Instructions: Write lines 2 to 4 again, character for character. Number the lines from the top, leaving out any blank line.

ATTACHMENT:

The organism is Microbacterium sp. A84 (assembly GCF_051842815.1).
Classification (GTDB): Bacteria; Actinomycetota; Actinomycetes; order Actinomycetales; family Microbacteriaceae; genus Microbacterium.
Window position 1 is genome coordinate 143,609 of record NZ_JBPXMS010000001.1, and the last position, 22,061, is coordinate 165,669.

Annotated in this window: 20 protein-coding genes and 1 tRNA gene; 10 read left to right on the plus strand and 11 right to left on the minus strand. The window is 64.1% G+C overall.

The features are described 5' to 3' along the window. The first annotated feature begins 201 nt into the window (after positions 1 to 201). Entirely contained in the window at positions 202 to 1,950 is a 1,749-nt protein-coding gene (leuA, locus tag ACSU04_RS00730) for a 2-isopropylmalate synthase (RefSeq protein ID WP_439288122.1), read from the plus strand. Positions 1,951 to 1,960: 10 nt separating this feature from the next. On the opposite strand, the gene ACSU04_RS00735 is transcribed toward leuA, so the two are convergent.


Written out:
Classification (GTDB): Bacteria; Actinomycetota; Actinomycetes; order Actinomycetales; family Microbacteriaceae; genus Microbacterium.
Window position 1 is genome coordinate 143,609 of record NZ_JBPXMS010000001.1, and the last position, 22,061, is coordinate 165,669.

Annotated in this window: 20 protein-coding genes and 1 tRNA gene; 10 read left to right on the plus strand and 11 right to left on the minus strand. The window is 64.1% G+C overall.